I had a much better impression of Hanoi the second time around with Chris compared to when I first visited the largest city in northern Vietnam in 2012. Chris and I discovered a new side to the city in its cafes and street food stands that I hadn’t experienced when I last visited and primarily used the town as a gateway to Halong Bay and Sapa with my friend Jen. The fact that we were upgraded to a two-room, 1.5-bathroom suite at the Hilton probably helped. As we relaxed in our room and threw in loads of laundry in the free facilities on our floor, we often mistook our room for our old Chicago apartment. Even though we were half a world away, it felt like home for a few days.
Of course the twin nuisances of traffic and air pollution still bothered me the second time around. Cars are prohibitively expensive for most Vietnamese, so the vast majority of people use motorbikes for all their transportation needs. Watching four people cram onto one bike was a regular sight, and Chris and I quickly developed a contest to be the first to find one with five on it (but, alas, no luck). Motorbikes are also used for deliveries, and we watched in amazement as all matter of plants, animals, and goods were piled high on the back of a bike. Although watching them is a fun way to pass the time, motorbikes also conspire to make smog-filled air and a treacherous pedestrian experience. [We found a t-shirt with a picture of a Vietnamese traffic light that said, “Green: I go can, Yellow: I can go, Red: I can STILL go!”].
From the micro-ground Balinese coffee to the three-in-one Nescafés found throughout Eastern Europe, we’ve tried a lot of different kinds of coffee on our trip. But Vietnamese coffee perhaps takes the top spot. Here, you are served a glass of dark-roasted iced coffee with as much as half the glass filled with sweetened condensed milk. At the satirical, Communist-era Cong Caphe, which we visited every day while in Hanoi, I even got to try frozen coconut yogurt with mine.
The Vietnamese rarely dine out, and when they do, it’s almost always to grab a quick bite at a tiny food cart while sitting on an even tinier plastic stool. It’s an intimidating experience to pull up a stool and try to decipher the bún chảs (pork and noodles) from the chả cás (fish and noodles). Thankfully, we were smart enough to sign up for a tour with Hanoi Street Food Tours and got to spend three scrumptious hours being led around by our charismatic tour guide to some of the best back-alley street food stalls in the city.
We discovered another quintessential Hanoi experience at Bia Hoi Corner. At a specific intersection within Hanoi’s old quarter, you can find all the establishments on the corner serving up ridiculously cheap bia hoi (fresh beer). Chris and I visited earlier in the evening and, as the night wore on, watched in fascination as the proprietors began adding more and more rows of plastic stools, slowly narrowing the path for traffic. We enjoyed a few of the green-bottled Saigon beer and some fantastic people watching.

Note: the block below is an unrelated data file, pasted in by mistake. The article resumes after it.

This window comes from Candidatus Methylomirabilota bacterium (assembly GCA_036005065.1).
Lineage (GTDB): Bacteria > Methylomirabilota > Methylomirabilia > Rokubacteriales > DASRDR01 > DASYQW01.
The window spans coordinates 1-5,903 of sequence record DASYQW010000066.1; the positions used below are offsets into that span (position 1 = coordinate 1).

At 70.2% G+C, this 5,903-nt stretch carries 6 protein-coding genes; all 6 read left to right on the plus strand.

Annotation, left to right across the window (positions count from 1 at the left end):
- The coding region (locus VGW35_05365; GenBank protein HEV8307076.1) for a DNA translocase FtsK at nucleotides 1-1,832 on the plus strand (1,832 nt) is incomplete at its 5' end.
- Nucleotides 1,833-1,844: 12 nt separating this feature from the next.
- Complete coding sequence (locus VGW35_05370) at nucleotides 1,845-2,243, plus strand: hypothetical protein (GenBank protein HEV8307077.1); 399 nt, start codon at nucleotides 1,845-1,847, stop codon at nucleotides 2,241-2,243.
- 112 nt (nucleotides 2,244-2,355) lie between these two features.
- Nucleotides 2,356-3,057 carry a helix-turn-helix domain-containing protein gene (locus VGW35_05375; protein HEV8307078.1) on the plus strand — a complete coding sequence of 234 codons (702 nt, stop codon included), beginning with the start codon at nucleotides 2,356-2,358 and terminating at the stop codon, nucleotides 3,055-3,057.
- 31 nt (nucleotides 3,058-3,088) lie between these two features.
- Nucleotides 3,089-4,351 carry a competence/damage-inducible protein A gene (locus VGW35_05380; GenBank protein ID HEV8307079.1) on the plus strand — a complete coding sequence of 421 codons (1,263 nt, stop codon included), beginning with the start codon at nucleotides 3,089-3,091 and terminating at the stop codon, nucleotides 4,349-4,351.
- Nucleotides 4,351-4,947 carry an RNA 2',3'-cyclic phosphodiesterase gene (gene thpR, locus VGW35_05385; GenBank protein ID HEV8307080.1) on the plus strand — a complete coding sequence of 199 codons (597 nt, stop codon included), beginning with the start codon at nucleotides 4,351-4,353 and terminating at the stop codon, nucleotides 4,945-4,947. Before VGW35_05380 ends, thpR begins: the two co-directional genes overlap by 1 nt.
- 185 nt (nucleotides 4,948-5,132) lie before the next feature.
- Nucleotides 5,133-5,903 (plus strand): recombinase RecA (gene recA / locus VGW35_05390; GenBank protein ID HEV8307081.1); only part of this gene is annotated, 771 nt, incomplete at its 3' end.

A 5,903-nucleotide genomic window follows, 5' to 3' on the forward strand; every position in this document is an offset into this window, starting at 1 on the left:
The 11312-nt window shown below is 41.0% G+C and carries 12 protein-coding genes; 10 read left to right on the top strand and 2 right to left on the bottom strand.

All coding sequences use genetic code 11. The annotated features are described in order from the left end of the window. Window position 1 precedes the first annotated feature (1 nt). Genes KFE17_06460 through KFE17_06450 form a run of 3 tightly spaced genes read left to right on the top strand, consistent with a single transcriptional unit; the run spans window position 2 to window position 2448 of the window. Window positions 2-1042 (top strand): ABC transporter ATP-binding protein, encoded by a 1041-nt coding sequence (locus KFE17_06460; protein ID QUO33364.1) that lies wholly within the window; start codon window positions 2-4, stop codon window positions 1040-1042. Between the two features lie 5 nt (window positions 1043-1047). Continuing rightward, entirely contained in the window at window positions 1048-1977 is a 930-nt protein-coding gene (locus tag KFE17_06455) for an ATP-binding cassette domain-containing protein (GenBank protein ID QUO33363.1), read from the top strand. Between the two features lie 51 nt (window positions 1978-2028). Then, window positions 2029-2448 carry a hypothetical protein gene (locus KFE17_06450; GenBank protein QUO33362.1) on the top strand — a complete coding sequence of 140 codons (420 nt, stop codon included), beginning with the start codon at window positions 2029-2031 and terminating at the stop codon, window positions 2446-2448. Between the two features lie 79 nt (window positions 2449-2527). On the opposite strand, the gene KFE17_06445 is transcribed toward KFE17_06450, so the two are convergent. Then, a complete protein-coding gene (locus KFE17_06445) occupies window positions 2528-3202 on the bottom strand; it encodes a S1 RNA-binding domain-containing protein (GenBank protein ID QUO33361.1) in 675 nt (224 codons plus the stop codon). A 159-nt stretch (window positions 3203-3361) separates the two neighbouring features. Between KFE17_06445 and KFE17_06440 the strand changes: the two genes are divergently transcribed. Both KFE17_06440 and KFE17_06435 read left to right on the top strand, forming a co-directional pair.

After enjoying the city’s street food, sweet coffee, and cheap beer, we thought we should also do something educational with our time. There is another Hanoi Hilton even more famous than the hotel we were staying at to visit. Hỏa Lò Prison—nicknamed the Hanoi Hilton by American POWs during the Vietnam War—was originally built by the French to house political prisoners during colonial times. Most of the museum is focused on the Vietnamese colonial victims, but there are several rooms dedicated to the Vietnam War and its most famous prisoner, John McCain. They even have the flight suit that McCain was wearing when his plane was shot down over a lake in Hanoi on display.
It was fascinating to see the depiction of the war from the perspective of the “other side,” and the level of one-sidedness and propaganda was astounding as an American visitor. Countless photos were dedicated to claiming that the world supported the North Vietnamese or how well the American POWs were treated while at the prison. They even have a picture of John McCain being pulled out of the lake where he was shot down (but neglect to mention how his captors crushed his injuries with rifle butts and bayoneted him) and lying in a bed at the prison hospital (even though he was denied medical care for an extended time and regularly tortured during his five and a half year time as a prisoner).
The prison was a harrowing reminder of the not-so-distant history of this beautiful country. Even though the Vietnam War was one of the darkest times for both the U.S. and Vietnam, it made me hopeful for other contemporary conflicts that Chris and I are now free to visit this former war zone and welcomed as guests. Despite the overt propaganda of the prison, I left Hanoi with an appreciation for the power of reconciliation and the potential for even the bitterest of enemies to one day be friends.